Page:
Line Geometry

Line Geometry


a branch of geometry in which lines are considered as the elements of space. A line in space is determined by four constants—the coefficients a, b, p, and q in the equations x = az + p and y = bz + q. Consequently, the quantities a, b, p, and q may be considered as the coordinates of the line. If these coordinates are functions of one, two, or three parameters, then the corresponding sets of lines form, respectively, ruled surfaces and congruences and complexes of lines. These geometric entities are the objects studied in line geometry. A hyper-boloid of one sheet is an example of a ruled surface, the set of common tangents to two surfaces is an example of a congruence, and the set of tangents to a surface is as an example of a complex of lines.

In order to study ruled surfaces, congruences, and complexes of lines from a unified point of view, we use in line geometry so-called linear homogeneous coordinates of a line. Specifically, given two points M1 (x1, y1, z1) and M2(x2, y2, z2), we call six numbers proportional (or equal) to the numbers

ξ1 = x1 - x2, ξ2 = y1 - y2, ξ3 = z1 - z2, ξ4 = y1z2 - y2z1, ξ5 = x2z1 - x1z2
ξ6 = x1y2 - x2y1

linear homogeneous coordinates of the line that passes through these points.

The numbers ξ1, ξ2, and ξ3 are the components of the vector Line Geometry and ξ4, ξ5, and ξ6 are the components of the moment of this vector with respect to the origin. It can be easily verified that the numbers ξi satisfy the relation

(1) ξ1ξ4 + ξ2ξ5 + ξ3ξ6 = 0

Thus, to every line there correspond six numbers ξi that are determined up to a multiplicative constant and satisfy relation (1), and, conversely, numbers ξi (not all equal to zero) that are related by condition (1) uniquely define a line (as its coordinates in the sense indicated above).

One homogeneous linear equation

defines a linear complex—a set of lines that fill space in such a way that through every point in space there passes a plane pencil of lines. Thus, to every point (“pole”) in space is associated a plane (“polar plane”) that contains all the lines of the complex passing through that point. This correspondence is called a null system; it is analogous to the correspondence between the poles and polar planes of a quadratic surface. If the polar planes of all points in space pass through one line (the axis), then the complex consists of all lines that intersect the axis; such a complex is called a special linear complex. In this case, the coefficients of equation (2) satisfy the condition a1a4 + a2a5 + a3a6 = 0.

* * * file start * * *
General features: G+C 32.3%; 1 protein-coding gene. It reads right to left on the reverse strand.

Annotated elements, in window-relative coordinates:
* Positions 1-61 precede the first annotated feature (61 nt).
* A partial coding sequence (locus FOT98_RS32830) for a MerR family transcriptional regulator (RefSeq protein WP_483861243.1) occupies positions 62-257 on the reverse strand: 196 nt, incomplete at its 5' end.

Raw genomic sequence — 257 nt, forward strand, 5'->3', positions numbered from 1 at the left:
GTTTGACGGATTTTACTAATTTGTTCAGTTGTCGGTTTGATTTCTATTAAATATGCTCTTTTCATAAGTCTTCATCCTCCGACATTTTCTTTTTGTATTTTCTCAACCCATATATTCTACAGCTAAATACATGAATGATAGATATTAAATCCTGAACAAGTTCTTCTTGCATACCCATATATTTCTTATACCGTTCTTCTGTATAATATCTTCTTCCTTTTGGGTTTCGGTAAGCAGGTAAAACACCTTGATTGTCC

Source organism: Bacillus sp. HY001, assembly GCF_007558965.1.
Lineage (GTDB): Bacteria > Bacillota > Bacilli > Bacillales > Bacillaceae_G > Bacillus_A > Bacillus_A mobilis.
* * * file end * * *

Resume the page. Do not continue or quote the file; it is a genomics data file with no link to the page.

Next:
A system of two homogeneous linear equations of the form (2) defines a linear congruence—the set of lines that intersect two given lines (which may be imaginary). Three homogeneous linear equations define a ruled surface, which in this case is either a hyperboloid of one sheet or a hyperbolic paraboloid.

Linear homogeneous coordinates of a line were introduced by J. Plücker in 1846. He also studied in detail the theory of linear complexes. Line geometry subsequently was developed in the works of F. Klein and the Russian mathematician A. P. Kotel’nikov. The differential geometry of congruences initiated by E. Kummer in 1860 was developed extensively in the works of the Italian mathematicians L. Bianchi and G. Sannia and the French mathematician A. Ribaucour. The theory of ruled surfaces and congruences was developed by the Soviet mathematician D. N. Zeiliger on the basis of the “spiral” calculus devised in 1895 by Kotel’nikov. The projective theory of congruences was constructed in 1927 by the Soviet mathematician S. P. Fini-kov.


Zeiliger, D. N. Kompleksnaia lineichataia geometriia: Poverkhnosti i kongruentsii. Leningrad-Moscow, 1934.
Finikov, S. P. Teoriia poverkhnostei. Moscow-Leningrad, 1934.
Finikov, S. P. Proektivno-differentsial’naia geometriia. Moscow-Leningrad, 1937.
Finikov, S. P. Teoriia kongruentsii. Moscow-Leningrad, 1950.
Kagan, V. F. Osnovy teorii poverkhnostei v tenzornom izlozhenii, parts 1–2. Moscow-Leningrad, 1947–48.
Klein, F. Vysshaia geometriia. Moscow-Leningrad, 1939. (Translated from German.)
Zindler, K. Liniengeometrie, vols. 1–2. Leipzig, 1902–06.


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